In addition, assessment of urinary biomarker levels can help localize the site of injury within the nephron. For instance, hypertension was associated with higher ACR levels. Hypertension is known to cause glomerular endothelial damage, as reflected by albuminuria [39]. Older age was associated with changes in urinary biomarkers indicative of injury spanning the entire nephron, including proximal tubule dysfunction (α1m), tubular injury (KIM-1, clusterin and NGAL), loop of Henle dysfunction (UMOD), and tubulointerstitial injury and fibrosis (YKL-40). We also noted that older age was associated with lower EGF levels, a protein considered a surrogate marker for regenerative tubular reserve that may facilitate the kidney’s ability to recover from injury and slow progression of CKD [40]. However, dysregulation of this repair pathway, reflected by high urinary EGF excretion, may promote fibrosis, inflammation and progression of CKD [41]. Our observed association between older age and this extensive panel of kidney injury markers that indicate injury across all the regions of the nephron are consistent with well-described structural and functional changes seen in the aging kidney including decreased number of functional glomeruli [42], proximal tubule shrinkage [43], tubular atrophy and interstitial fibrosis [44]. Since this cohort was middle-aged, similar studies should be conducted among HIV-negative persons to determine whether the effects of age on the kidney are accelerated by HIV infection.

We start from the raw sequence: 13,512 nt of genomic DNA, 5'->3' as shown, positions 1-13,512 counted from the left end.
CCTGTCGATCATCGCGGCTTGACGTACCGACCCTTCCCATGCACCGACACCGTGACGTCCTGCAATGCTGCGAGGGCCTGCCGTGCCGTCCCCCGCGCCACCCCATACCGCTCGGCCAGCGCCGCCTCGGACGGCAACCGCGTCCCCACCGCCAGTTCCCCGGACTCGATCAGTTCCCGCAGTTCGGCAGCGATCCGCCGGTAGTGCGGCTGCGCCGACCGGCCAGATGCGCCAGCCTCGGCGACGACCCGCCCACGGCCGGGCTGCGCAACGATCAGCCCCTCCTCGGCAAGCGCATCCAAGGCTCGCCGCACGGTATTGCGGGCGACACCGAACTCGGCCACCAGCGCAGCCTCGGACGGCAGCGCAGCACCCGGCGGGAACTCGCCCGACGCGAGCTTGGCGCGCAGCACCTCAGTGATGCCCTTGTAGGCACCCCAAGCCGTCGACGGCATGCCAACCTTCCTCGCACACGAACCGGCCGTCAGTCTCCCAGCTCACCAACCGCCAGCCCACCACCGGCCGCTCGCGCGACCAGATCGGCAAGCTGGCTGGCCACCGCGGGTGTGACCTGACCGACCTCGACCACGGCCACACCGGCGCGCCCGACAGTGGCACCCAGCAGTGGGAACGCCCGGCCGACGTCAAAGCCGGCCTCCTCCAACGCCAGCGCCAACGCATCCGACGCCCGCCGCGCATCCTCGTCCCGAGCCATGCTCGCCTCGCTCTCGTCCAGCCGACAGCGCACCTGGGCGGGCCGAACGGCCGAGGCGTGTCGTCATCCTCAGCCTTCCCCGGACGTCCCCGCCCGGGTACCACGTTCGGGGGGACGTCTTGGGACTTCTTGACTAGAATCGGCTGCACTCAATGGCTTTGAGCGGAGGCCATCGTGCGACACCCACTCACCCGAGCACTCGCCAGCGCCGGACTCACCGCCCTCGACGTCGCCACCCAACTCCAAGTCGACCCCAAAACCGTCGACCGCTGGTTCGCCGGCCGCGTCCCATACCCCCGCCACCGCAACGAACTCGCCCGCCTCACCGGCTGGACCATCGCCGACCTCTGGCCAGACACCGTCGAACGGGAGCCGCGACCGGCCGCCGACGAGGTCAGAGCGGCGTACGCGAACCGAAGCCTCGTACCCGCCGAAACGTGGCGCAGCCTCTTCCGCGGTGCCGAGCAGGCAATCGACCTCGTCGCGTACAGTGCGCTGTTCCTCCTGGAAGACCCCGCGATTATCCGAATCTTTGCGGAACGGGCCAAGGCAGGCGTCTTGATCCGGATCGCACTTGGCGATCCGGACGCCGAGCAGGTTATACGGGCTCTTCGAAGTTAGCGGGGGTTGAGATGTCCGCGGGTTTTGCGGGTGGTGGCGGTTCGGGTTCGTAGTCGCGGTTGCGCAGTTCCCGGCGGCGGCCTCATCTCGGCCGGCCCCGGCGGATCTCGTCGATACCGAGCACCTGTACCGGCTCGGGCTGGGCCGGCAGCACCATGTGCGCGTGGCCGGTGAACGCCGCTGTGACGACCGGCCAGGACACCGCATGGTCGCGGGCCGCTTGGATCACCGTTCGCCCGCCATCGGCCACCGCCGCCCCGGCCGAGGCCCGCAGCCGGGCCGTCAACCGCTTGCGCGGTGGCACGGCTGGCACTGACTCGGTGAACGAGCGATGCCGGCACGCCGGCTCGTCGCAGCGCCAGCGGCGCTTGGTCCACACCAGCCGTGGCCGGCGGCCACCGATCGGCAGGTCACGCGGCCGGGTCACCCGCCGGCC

We have previously reported the association of HIV viremia with increased urinary IL-18 and ACR levels [45], and we confirmed these findings in this analysis that included both men and women. Although we demonstrated consistent associations between HIV viral load and urinary biomarker levels, we did not find that black race was associated with either ACR or IL-18 levels, as previously reported [45]. Similarly, we did not observe an association between diabetes and ACR levels in our study. There are several potential explanations for this observation. First, only 32 of studied participants in current analysis were diabetic so we may have lacked sufficient power to detect differences in urinary biomarker levels between participants with and without diabetes. Second, participants in our study had diabetes for a short period of time, with a median duration of diabetes of 6.5 years (IQR 2.3–9.3). Furthermore, in WIHS the median hemoglobin A1c was 6.7 (IQR 5.9–7.8), indicating excellent glycemic control and at least 40% of diabetic patients were treated with renin angiotensin aldosterone system inhibitors. All these factors have been associated with lower ACR and improved renal outcomes in clinical trials [46].